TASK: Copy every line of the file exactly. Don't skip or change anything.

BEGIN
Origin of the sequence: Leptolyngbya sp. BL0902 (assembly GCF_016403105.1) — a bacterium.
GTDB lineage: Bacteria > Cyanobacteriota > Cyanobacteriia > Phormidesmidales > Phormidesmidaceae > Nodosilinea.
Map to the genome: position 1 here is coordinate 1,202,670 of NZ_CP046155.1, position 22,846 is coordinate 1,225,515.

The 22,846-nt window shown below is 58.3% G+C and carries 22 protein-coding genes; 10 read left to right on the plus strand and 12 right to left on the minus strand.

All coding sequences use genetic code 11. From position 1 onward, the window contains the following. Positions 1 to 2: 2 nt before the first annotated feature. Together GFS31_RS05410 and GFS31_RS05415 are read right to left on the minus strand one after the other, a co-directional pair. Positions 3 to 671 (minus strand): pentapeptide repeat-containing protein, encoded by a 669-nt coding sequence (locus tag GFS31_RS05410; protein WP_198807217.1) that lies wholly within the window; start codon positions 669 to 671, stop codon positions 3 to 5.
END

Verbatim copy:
Origin of the sequence: Leptolyngbya sp. BL0902 (assembly GCF_016403105.1) — a bacterium.
GTDB lineage: Bacteria > Cyanobacteriota > Cyanobacteriia > Phormidesmidales > Phormidesmidaceae > Nodosilinea.
Map to the genome: position 1 here is coordinate 1,202,670 of NZ_CP046155.1, position 22,846 is coordinate 1,225,515.

The 22,846-nt window shown below is 58.3% G+C and carries 22 protein-coding genes; 10 read left to right on the plus strand and 12 right to left on the minus strand.

All coding sequences use genetic code 11. From position 1 onward, the window contains the following. Positions 1 to 2: 2 nt before the first annotated feature. Together GFS31_RS05410 and GFS31_RS05415 are read right to left on the minus strand one after the other, a co-directional pair. Positions 3 to 671 (minus strand): pentapeptide repeat-containing protein, encoded by a 669-nt coding sequence (locus tag GFS31_RS05410; protein WP_198807217.1) that lies wholly within the window; start codon positions 669 to 671, stop codon positions 3 to 5.